“Watch it! He’ll be there, too, if you really want to meet him. He’s already asked about all of you.”
“Already looking forward to it,” he grinned. He took off in the direction of the sophomore building, shouting over his shoulder, “See you at three!”
Three o’clock could not have arrived sooner. Class let out early in order to allow attendance to the ceremony; Lizzie ran out of the senior building and made a beeline for the student parking lot, eyes peeled for her friends.
She saw Gavin and Kaine first, noting how they held their hands out in front of them and repeatedly peeked down at strange devices in their grasps. “Hey guys!”
Kaine was the first to break his attention from the odd slab of plastic. His caramel waves landed just above his shoulders, and his dark olive eyes grew large with excitement as she neared them. “Liz! Where’ve you been?”
His greeting broke the spell that similarly held their friend’s attention. The two exchanged a quick, one-handed embrace before she moved on to greet Gavin in the same fashion.
“Nowhere special–I just needed some space.”
“Space alone or space with Mr. Sexy Biker Friend?” the junior countered, one eyebrow cocked.
Lizzie’s jaw dropped. “H-He’s just a friend!”
The underclassmen swapped knowing gazes as they continued toward the parking lot, shrugging off her claim. “Yeah, okay. Whatever you say.”
“What are those things?” she wondered, eyeing their gadgets. “Toys from Tawni?”
“Yeah,” Gavin confirmed. “You know those communications devices Mrs. Hall gave her? The technology department thought they couldn’t work without something called ‘internet,’ but Tawni was able to get them to work with all those towers we have around the colony. She gave each of us a phone yesterday.”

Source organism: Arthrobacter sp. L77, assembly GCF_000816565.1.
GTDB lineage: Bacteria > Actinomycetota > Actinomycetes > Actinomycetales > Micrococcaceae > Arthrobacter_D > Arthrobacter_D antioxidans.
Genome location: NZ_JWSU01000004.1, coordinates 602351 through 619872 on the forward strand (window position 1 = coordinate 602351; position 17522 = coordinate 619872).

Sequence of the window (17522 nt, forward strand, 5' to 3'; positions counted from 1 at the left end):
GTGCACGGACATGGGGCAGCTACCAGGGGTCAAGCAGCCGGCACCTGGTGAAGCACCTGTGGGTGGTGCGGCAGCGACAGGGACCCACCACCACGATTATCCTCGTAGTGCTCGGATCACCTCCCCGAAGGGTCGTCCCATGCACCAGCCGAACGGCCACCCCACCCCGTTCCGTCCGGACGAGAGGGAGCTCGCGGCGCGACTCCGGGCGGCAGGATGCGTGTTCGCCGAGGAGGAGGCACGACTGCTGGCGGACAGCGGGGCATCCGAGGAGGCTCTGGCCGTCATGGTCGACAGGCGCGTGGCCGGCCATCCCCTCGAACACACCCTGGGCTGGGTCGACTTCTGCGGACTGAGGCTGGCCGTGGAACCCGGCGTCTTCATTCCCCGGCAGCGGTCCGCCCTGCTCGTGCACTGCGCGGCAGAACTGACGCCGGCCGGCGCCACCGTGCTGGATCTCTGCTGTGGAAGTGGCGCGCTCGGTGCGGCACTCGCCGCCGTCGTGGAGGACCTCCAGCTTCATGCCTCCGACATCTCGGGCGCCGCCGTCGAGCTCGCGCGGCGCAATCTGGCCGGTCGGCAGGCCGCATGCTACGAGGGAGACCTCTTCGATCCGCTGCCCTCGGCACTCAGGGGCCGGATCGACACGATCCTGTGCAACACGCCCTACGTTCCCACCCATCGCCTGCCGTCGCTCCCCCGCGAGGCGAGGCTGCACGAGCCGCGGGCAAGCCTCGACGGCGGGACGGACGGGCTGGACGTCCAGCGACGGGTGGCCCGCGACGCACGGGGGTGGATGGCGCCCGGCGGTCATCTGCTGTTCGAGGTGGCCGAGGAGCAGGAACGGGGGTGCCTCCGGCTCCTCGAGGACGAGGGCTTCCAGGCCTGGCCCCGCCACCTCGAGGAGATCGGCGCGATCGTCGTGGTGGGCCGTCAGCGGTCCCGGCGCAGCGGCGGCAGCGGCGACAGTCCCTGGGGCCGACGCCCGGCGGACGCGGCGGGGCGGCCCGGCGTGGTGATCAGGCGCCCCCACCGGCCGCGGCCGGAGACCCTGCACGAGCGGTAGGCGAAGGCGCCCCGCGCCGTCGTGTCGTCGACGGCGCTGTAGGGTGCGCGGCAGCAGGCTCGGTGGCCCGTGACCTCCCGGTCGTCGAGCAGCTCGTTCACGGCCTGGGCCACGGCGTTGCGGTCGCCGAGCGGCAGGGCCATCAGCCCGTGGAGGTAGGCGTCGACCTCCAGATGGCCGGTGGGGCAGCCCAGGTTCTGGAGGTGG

Lizzie watched their thumbs swipe against the glass screens with amazement. This is what I get for ditching my friends. “They look so cool! I want one–”
A hand appeared in front of her, waving one of the devices in her face. “I would have given this to you yesterday if you came over like everyone else.”
She gasped and spun around, hugging her friend tightly. “Tawni! I’m so sorry!”
“You better be!” Tawni cautioned. Her straight hair whipped wildly behind her, too long to be contained by her neon green beanie. The front-most portions of the dark chocolate strands danced in the wind between them as they separated. “I didn’t know whether to be scared over what that biker guy was doing to you or happy for you.”
Warmth flooded Lizzie’s cheeks. “Shut up! Nothing happened.”
“Apparently he’s ‘just a friend,’ “ jested Kaine. His tone and smirk were proof enough of his doubts.
Tawni cackled at Lizzie’s reaction. “Yeah, okay. When do we get to meet your ‘friend’?”
“He’ll be at the coronation,” she promised. “Can I have one of those phone thingies now? Please?”
“Well, you did say you were sorry,” her classmate deliberated mockingly before handing her a gadget. The thin technology was surprisingly weighty in her palm. “Here. Their main use is for communication, like calling and sending text messages. You can use this application here to send texts, like this…”
Tawni held her own phone between them, her thumbs dancing across the screen. Her crash course of the device lasted the remainder of their walk, and their group was in the student parking lot before they knew it.